% Obtain final Alpha from at-the-money volatility using calibrated
% parameters.
Alpha2 = atmVol2SabrAlpha(Rho2, Nu2);

% Display calibrated parameters.
C = {Alpha1 Beta1 Rho1 Nu1;Alpha2 Beta2 Rho2 Nu2};
CalibratedPrameters = cell2table(C,...
    'VariableNames',{'Alpha' 'Beta' 'Rho' 'Nu'},...
    'RowNames',{'Method 1';'Method 2'})
CalibratedPrameters=2×4 table
                 Alpha      Beta      Rho        Nu   
                ________    ____    _______    _______

    Method 1    0.060203    0.5     0.19131    0.85327
    Method 2    0.058851    0.5     0.18901    0.88627

Use Calibrated Models

Use the calibrated models to compute new volatilities at any strike value.

Compute volatilities for models calibrated using Method 1 and Method 2 and plot the results.

PlottingStrikes = (1.75:0.1:5.50)'/100;

% Compute volatilities for model calibrated by Method 1.
SABR_Model_Method_1 = finmodel("SABR", ...
    'Alpha', Alpha1, 'Beta', Beta1, 'Rho', Rho1, 'Nu', Nu1);

ComputedVols1 = volatilities(finpricer("Analytic", ...
    'Model', SABR_Model_Method_1, 'DiscountCurve', ZeroCurve), ...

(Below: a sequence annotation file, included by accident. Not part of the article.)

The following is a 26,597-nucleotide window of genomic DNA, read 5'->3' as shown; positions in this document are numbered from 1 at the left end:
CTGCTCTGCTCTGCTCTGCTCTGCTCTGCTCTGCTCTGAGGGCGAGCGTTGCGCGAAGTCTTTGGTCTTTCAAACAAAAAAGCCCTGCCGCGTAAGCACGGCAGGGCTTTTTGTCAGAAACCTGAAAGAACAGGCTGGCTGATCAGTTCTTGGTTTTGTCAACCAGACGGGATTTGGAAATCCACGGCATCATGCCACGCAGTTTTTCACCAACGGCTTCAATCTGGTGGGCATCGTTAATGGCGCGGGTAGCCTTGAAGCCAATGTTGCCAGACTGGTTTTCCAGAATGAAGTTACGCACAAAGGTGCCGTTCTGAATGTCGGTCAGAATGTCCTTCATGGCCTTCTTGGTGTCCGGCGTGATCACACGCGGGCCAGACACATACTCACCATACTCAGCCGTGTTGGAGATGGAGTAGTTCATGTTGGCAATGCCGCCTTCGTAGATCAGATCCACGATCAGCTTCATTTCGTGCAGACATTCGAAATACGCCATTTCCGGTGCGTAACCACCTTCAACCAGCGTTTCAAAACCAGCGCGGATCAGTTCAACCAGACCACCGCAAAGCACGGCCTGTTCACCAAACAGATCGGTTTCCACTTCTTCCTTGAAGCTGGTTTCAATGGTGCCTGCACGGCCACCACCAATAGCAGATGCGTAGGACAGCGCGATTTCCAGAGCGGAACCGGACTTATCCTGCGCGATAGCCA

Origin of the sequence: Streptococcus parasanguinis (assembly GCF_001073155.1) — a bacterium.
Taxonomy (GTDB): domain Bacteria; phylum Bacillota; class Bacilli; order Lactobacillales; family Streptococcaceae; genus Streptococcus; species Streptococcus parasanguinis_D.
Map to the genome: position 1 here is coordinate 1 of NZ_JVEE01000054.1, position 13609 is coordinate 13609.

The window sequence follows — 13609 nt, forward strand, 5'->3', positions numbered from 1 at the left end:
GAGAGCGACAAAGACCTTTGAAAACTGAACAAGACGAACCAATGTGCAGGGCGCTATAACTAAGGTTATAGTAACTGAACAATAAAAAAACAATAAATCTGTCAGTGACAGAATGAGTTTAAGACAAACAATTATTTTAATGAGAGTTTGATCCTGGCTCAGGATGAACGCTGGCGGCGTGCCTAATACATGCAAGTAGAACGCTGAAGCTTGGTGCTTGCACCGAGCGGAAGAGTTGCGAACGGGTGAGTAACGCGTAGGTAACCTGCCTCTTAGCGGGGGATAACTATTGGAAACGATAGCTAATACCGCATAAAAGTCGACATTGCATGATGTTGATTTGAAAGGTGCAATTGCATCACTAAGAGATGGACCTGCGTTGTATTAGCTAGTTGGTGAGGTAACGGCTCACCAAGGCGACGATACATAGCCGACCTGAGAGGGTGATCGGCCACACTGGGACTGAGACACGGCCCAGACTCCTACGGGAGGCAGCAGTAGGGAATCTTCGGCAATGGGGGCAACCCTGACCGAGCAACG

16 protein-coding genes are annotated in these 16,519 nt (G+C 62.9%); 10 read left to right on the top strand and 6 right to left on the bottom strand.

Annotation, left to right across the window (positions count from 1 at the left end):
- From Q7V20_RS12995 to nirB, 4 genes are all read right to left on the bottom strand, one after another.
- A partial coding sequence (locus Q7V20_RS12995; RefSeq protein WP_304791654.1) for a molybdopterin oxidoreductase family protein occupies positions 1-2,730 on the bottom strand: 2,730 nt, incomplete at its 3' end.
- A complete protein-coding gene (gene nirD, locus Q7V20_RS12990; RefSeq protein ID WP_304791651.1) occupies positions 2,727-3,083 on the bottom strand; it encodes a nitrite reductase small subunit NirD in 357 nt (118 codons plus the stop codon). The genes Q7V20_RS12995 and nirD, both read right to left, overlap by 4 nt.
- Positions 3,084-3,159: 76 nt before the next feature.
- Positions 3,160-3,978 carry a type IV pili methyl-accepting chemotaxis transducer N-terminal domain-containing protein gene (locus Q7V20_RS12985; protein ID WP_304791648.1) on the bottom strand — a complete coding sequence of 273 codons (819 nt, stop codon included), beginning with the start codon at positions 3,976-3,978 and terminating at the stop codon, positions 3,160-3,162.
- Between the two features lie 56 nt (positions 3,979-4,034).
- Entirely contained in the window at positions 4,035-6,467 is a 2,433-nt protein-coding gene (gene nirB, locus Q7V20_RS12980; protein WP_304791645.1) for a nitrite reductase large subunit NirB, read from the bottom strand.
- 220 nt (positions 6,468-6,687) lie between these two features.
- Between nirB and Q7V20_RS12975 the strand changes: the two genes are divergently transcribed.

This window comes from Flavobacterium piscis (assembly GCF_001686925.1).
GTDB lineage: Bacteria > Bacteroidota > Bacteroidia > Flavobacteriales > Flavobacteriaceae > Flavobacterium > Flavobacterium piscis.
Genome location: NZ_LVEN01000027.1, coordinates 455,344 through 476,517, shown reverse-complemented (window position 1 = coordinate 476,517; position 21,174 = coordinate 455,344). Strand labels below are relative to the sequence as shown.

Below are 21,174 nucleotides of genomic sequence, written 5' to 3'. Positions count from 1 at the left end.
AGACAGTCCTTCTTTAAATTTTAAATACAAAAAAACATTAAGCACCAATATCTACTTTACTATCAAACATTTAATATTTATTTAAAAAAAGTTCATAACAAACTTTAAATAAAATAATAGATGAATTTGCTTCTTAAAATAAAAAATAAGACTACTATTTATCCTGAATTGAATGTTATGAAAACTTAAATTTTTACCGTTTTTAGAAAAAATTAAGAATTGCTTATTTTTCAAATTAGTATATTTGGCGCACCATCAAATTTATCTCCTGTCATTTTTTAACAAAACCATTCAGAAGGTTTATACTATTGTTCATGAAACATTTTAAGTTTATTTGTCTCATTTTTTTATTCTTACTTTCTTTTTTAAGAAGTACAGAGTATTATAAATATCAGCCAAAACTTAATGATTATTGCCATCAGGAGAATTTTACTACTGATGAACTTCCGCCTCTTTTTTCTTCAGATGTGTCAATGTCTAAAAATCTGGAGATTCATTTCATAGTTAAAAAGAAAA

ExerciseDate, CurrentForwardValue, PlottingStrikes);

% Compute volatilities for model calibrated by Method 2.
SABR_Model_Method_2 = finmodel("SABR", ...
    'Alpha', Alpha2, 'Beta', Beta2, 'Rho', Rho2, 'Nu', Nu2);

ComputedVols2 = volatilities(finpricer("Analytic", ...
    'Model', SABR_Model_Method_2, 'DiscountCurve', ZeroCurve), ...
    ExerciseDate, CurrentForwardValue, PlottingStrikes);

figure;
plot(MarketStrikes,MarketVolatilities,'xk',...
    PlottingStrikes,ComputedVols1,'b', ...
    PlottingStrikes,ComputedVols2,'r', ...
    CurrentForwardValue,ATMVolatility,'ok',...
    'MarkerSize',10);
xlim([0.01 0.06]);
ylim([0.35 0.5]);
xlabel('Strike', 'FontWeight', 'bold');
ylabel('Implied Black Volatility', 'FontWeight', 'bold');
legend('Market Volatilities', 'SABR Model (Method 1)',...
    'SABR Model (Method 2)', 'At-the-money volatility');

Figure contains an axes. The axes contains 4 objects of type line. These objects represent Market Volatilities, SABR Model (Method 1), SABR Model (Method 2), At-the-money volatility.

The model calibrated using Method 2 reproduces the market at-the-money volatility (marked with a circle) exactly.

References

[1] Hagan, Patrick S., Deep Kumar, Andrew S. Lesniewski, and Diana E. Woodward. "Managing Smile Risk." Wilmott Magazine. (January 2002): 84–108.

[2] West, Graeme. "Calibration of the SABR Model in Illiquid Markets." Applied Mathematical Finance. 12, no. 4 (December 2005): 371–385.